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Canadiens vs Penguins recap: Two-point effort gets only one

The Habs put forth a solid effort, but would ultimately fall in a shootout.

Charles LeClaire-USA TODAY Sports

With Carey Price out for yet another week, the Montreal Canadiens have been riding the hot hand of Mike Condon, and will continue to for now. Condon entered Wednesday night's game undefeated in regulation, and that is how he would leave, as this game would get all the way through the 3-on-3 overtime to a shootout.

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It took all of 13 seconds for Pascal Dupuis, playing his first game back from injury, to open the scoring for the Penguins. Dupuis drove to the net, was largely forgotten in coverage, and redirected a perfect pass by Sidney Crosby to put his side up 1-0.

While discussions of increasing net size to create more goals have been floating around lately, this game sure started with its share of scoring. Before reaching the five-minute mark of the period, the resurgent Montreal power play would respond, as Andrei Markov took the D-to-D feed from P.K. Subban, and scorched one home to tie the game.

If they handed out the three stars of the game during the first period, it would have gone without saying that Mike Condon would have been number one. He made several ridiculous saves, and while the shots were about even, one could argue that Pittsburgh was getting the better scoring chances. Condon, however, was equal to the task.

Unfortunately, the firepower of the Penguins would eventually get to him again. Phil Kessel continued his ongoing hot streak, firing a hard shot through traffic that Condon had little chance of stopping. It would be tough to fault Condon on the goal, as very little pressure was put on the attacking forwards.

Brendan Gallagher has been quietly making his case for team Canada so far this year, and again showed what he's capable of last night. Thanks to a lucky bounce, he was able to get in on a 2-on-1 with Tomas Plekanec, and finished it off himself with a rocket to tie the game yet again.

The fourth line looked very good throughout most of the game to this point, and they would be rewarded for their efforts in the second. Brian Flynn streaked in on the right side, and was able to sneak a shot past Marc-Andre Fleury, one that the latter should likely have stopped.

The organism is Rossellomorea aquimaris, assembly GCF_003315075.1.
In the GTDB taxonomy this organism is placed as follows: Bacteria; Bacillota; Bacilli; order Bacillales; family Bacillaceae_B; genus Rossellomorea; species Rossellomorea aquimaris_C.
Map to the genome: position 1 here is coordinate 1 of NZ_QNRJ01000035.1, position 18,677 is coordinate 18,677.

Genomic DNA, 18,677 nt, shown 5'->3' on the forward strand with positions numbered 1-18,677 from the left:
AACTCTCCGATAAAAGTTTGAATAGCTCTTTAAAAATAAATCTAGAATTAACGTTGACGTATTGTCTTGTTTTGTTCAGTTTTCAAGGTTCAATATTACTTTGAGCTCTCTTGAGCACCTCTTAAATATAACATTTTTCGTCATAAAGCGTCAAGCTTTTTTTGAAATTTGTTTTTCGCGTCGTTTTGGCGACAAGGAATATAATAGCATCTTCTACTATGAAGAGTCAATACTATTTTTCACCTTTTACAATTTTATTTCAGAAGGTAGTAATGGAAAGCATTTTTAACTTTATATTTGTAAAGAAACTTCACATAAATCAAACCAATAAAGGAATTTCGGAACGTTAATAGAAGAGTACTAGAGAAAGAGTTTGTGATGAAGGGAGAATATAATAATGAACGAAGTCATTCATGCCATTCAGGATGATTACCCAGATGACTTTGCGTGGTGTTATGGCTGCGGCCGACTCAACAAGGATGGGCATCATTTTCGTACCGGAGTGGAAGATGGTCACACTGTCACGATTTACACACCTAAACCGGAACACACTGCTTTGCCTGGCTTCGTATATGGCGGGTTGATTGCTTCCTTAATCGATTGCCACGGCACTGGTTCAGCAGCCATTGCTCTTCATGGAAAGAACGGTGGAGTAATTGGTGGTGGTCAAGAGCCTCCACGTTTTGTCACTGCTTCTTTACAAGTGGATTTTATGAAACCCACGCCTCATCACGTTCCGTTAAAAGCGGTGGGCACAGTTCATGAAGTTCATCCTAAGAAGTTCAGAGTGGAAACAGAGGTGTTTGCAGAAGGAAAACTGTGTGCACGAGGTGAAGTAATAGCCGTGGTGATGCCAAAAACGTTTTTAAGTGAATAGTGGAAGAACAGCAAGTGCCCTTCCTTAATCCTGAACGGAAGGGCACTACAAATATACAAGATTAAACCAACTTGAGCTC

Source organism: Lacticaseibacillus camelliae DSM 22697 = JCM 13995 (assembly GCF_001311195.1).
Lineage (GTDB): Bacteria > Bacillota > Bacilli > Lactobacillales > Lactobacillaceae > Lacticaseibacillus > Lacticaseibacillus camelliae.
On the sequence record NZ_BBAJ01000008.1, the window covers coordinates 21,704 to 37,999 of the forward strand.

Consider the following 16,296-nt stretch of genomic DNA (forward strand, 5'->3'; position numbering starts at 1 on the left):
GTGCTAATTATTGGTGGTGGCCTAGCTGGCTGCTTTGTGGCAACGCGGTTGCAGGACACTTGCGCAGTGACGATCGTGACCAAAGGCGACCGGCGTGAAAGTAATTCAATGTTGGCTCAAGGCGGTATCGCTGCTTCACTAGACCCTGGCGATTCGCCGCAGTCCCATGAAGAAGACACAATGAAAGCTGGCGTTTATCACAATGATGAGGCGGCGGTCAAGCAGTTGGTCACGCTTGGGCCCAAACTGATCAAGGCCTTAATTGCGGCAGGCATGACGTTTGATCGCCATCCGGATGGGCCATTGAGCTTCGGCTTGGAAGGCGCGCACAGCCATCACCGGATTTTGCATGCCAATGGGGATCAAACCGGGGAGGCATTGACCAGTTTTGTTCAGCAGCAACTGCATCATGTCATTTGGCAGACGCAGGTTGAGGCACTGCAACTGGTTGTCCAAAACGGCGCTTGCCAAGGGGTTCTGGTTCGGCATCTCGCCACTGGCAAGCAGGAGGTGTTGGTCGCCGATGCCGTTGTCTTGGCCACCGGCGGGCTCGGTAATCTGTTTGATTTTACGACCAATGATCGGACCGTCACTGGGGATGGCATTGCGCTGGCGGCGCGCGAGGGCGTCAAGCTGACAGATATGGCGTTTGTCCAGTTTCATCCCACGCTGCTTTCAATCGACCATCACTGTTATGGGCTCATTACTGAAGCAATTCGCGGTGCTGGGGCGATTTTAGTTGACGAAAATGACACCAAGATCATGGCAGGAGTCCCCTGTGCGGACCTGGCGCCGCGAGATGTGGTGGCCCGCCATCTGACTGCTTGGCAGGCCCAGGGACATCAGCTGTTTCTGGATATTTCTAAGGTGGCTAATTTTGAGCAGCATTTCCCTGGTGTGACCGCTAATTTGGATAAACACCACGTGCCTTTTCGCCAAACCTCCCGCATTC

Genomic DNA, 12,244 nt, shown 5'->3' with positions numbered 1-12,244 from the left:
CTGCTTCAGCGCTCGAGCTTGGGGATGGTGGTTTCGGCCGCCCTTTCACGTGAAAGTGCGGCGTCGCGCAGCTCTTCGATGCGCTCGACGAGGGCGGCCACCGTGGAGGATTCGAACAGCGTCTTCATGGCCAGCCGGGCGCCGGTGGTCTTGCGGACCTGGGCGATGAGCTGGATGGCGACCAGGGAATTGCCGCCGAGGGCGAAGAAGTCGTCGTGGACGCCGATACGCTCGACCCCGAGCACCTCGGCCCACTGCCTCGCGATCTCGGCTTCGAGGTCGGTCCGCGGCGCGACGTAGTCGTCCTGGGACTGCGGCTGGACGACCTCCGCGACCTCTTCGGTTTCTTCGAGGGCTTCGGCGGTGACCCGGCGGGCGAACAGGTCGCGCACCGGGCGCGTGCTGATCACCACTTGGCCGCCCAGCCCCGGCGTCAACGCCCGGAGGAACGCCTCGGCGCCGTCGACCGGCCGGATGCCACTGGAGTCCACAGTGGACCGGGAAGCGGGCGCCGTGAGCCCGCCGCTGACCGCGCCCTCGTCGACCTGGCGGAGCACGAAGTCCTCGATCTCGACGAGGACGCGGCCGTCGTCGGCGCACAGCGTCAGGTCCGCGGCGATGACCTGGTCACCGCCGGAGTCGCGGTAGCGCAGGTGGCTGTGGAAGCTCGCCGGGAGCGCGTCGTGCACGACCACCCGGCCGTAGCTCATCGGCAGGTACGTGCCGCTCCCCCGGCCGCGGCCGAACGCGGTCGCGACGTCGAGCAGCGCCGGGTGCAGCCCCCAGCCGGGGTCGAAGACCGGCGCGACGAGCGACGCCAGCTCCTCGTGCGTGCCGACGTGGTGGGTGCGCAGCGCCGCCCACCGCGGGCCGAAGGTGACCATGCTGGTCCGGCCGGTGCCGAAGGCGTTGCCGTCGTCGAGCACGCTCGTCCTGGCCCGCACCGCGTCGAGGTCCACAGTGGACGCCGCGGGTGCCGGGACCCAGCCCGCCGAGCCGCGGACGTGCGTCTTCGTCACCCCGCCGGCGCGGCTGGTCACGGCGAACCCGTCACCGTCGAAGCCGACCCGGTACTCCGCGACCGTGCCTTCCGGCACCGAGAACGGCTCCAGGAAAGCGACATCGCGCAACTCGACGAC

The teams traded chances throughout most of the third with nothing much ado, until Patric Hornqvist put an end to all of that. He unleashed a lethal wrist shot on a rush, that appeared to take a deflection off the leg of Jeff Petry, and once again the two teams found themselves even at three goals apiece.

A nail-biting 3-on-3 overtime, featuring a two-minute 4-on-3 power play for the Penguins, was not enough to end the game, and so it went to the shootout. Two Pittsburgh goals, and two Marc-Andre Fleury saves later, and the Penguins went home with two points.


  • This game illustrates perfectly why you don't sit on leads in the third period. In the second, Montreal outshot the Penguins by a rate of 13-1, and out-attempted them 24-7. That was how they gained the lead in the first place, yet they took their foot off the gas in the third. A replica of the second, in the third, would have all but guaranteed a regulation win.
  • The fourth line had a very respectable outing, with all three of Paul Byron, Torrey Mitchell, and Bryan Flynn clicking in at or over 50% of even strength shot attempts while they were on the ice. Flynn's goal may have been a tad weak, but it was a deserved reward for their work on the night.
  • That being said, the first line is still amazing. Max Pacioretty, Plekanec, and Gallagher controlled well over 60% of even strength shot attempts as a unit, and did so with not-so-cushy deployment, against some of Pittsburgh's top players. That trio is beyond good, and they're a treat to watch.
  • Markov and Subban have also been beyond good, and they continued that last night. Much like the top forward line, the top defensive duo controlled over 60% of even strength shot attempts, and they've quietly risen to be tied in second for scoring among NHL defensemen. They are also quite the treat to watch.
  • Mike Condon, yet again, was fantastic. Yes, he let in three goals, but he also made some spectacular saves along the way. He is yet-to-be beaten in regulation, and he is doing some absolutely stellar work in Carey Price's stead.
  • Now that this team seems to have a legitimate power play, you have to wonder how far they can go. I'll stop short of calling them favourites due to it, but it was clearly the one thing lacking in the last two playoff runs they had. Hopefully it keeps up, because right now, it is massively encouraging.
All things considered, it is very hard to be upset about an effort like last night's. They out-attempted and outshot one of the more high-powered offenses in the league; they just didn't find a way to pull off the win.

Pittsburgh surely led in the scoring chance department, but they got the goaltending they needed to mitigate that problem. At the very least, they left Pittsburgh with a point, and didn't fall apart in the third.

The Habs will now get another break, this time for two days, before they face the Colorado Avalanche on Saturday at the Bell Centre.